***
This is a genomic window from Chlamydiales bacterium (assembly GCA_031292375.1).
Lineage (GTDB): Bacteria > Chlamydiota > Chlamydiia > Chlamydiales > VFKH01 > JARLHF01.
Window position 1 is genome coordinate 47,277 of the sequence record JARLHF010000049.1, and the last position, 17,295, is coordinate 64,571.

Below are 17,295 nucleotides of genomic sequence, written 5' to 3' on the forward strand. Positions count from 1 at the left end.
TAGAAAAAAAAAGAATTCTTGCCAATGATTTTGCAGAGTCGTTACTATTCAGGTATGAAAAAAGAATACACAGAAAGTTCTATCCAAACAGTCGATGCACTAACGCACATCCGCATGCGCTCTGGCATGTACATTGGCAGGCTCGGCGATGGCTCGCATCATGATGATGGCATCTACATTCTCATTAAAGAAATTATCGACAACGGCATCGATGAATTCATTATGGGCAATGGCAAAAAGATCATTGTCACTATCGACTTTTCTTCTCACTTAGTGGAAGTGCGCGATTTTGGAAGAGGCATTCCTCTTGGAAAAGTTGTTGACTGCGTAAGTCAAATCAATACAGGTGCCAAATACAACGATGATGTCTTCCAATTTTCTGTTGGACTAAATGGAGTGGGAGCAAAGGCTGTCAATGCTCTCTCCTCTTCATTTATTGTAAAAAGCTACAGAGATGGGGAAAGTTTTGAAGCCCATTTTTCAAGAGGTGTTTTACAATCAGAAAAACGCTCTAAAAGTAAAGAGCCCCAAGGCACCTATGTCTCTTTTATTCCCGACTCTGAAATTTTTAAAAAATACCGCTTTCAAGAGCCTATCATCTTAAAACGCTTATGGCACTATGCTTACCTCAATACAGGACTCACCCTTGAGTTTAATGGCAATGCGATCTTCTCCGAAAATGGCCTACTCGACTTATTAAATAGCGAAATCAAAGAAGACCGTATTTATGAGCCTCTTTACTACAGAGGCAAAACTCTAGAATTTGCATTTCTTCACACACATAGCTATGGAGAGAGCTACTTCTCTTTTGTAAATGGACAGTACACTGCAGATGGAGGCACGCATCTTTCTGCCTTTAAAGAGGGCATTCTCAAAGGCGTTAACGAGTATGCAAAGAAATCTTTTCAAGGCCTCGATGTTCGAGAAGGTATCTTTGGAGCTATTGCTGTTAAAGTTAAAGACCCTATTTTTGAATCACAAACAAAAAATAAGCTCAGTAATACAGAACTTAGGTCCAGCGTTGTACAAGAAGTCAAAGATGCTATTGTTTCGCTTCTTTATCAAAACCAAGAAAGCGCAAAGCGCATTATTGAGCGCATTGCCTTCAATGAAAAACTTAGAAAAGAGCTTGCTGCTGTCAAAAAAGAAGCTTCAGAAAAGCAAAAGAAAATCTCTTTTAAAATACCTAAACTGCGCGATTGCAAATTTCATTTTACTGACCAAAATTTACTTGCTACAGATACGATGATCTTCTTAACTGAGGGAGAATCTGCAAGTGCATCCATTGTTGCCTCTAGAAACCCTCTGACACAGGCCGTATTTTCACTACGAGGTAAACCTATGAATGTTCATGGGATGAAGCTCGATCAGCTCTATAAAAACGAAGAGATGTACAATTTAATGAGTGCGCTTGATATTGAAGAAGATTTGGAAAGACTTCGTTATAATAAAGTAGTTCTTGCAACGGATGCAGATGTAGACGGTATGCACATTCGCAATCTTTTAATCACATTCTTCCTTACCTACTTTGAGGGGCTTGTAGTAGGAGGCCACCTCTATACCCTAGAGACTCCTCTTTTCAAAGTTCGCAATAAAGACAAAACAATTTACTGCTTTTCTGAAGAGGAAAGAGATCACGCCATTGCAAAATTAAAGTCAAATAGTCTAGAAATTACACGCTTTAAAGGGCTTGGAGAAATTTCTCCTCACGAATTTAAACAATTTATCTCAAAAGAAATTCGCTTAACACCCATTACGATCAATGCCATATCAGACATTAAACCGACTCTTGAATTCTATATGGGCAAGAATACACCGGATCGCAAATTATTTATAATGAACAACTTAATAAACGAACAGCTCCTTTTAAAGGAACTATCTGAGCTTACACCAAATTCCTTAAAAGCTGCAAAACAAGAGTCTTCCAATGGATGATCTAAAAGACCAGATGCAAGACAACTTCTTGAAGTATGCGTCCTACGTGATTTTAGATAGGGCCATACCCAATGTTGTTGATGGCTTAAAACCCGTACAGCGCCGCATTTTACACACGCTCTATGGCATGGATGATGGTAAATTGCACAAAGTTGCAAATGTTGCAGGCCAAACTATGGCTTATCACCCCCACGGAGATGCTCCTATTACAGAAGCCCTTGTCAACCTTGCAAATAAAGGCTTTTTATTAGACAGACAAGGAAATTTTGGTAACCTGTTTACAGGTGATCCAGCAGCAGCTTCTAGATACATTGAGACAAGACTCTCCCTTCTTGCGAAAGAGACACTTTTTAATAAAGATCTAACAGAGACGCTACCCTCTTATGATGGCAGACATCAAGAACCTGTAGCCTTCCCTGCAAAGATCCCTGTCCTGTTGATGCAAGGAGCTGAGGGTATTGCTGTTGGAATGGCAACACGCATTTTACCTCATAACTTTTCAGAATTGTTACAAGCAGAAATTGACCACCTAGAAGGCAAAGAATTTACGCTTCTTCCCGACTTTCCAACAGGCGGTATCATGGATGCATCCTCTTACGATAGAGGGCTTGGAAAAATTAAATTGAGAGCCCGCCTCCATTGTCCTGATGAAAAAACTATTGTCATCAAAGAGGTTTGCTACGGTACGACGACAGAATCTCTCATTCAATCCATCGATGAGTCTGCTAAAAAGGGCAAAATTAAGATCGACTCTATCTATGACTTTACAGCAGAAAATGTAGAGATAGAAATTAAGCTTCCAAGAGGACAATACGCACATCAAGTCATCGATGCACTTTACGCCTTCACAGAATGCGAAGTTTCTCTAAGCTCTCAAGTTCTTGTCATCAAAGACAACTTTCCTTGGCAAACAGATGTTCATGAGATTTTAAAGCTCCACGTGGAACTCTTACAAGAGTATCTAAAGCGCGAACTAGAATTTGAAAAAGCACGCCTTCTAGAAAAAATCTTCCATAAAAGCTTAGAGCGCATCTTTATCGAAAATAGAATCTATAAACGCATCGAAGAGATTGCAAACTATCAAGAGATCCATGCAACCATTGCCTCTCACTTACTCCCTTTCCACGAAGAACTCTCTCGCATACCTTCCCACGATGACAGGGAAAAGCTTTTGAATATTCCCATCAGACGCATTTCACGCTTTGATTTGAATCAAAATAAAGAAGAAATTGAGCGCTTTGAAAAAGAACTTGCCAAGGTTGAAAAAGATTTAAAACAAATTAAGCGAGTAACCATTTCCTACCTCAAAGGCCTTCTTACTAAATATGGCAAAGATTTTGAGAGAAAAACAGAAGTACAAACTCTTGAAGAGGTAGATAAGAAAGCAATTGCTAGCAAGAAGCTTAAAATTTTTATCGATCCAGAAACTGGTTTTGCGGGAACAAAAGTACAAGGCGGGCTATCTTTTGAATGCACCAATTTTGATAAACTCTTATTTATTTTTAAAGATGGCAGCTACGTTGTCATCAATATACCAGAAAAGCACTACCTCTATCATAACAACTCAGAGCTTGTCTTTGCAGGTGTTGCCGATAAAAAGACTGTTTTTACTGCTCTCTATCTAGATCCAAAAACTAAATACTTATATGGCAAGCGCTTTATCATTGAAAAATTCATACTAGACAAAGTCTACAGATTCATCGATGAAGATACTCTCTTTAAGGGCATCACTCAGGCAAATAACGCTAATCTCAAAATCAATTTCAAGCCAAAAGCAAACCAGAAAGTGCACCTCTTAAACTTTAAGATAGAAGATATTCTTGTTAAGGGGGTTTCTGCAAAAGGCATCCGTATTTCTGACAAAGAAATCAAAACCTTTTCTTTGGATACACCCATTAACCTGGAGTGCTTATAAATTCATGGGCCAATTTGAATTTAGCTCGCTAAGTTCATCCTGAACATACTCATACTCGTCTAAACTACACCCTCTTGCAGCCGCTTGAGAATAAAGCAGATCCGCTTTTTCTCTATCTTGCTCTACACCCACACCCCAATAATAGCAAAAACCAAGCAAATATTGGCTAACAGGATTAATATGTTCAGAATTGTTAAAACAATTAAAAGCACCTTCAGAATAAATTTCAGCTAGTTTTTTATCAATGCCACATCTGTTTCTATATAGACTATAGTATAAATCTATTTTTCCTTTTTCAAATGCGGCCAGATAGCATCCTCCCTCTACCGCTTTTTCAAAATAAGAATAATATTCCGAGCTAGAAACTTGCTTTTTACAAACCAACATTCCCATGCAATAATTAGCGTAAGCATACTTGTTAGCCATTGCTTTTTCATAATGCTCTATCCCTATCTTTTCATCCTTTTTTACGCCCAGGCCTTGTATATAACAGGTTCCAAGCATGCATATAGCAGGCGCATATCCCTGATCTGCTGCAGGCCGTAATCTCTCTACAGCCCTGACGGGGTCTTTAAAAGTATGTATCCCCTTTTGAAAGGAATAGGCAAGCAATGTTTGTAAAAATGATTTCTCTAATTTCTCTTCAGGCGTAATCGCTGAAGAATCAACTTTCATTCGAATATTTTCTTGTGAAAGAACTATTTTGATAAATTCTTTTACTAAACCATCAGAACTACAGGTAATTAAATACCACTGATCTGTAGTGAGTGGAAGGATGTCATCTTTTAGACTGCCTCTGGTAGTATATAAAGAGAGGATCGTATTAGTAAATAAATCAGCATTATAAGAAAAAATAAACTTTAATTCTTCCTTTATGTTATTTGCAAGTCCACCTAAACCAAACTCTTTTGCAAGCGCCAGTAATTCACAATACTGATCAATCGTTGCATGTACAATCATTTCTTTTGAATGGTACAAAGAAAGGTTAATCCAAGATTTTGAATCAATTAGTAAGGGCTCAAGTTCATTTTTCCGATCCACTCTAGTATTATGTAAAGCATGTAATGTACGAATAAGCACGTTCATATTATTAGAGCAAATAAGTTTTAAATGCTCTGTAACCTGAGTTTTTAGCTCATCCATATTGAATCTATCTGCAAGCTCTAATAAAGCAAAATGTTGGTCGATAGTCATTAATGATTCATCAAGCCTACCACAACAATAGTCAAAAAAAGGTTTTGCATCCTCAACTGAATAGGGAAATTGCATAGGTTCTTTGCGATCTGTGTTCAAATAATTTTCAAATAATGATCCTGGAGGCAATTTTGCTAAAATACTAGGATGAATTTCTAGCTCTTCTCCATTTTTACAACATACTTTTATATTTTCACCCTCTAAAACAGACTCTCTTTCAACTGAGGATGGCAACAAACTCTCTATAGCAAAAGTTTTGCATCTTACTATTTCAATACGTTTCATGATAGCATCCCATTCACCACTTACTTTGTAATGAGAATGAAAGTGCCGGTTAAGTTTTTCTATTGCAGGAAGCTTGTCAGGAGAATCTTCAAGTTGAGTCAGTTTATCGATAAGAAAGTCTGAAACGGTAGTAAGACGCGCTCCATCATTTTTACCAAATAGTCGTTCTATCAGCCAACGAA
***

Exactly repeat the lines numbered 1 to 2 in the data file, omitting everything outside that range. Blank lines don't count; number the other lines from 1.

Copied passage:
This is a genomic window from Chlamydiales bacterium (assembly GCA_031292375.1).
Lineage (GTDB): Bacteria > Chlamydiota > Chlamydiia > Chlamydiales > VFKH01 > JARLHF01.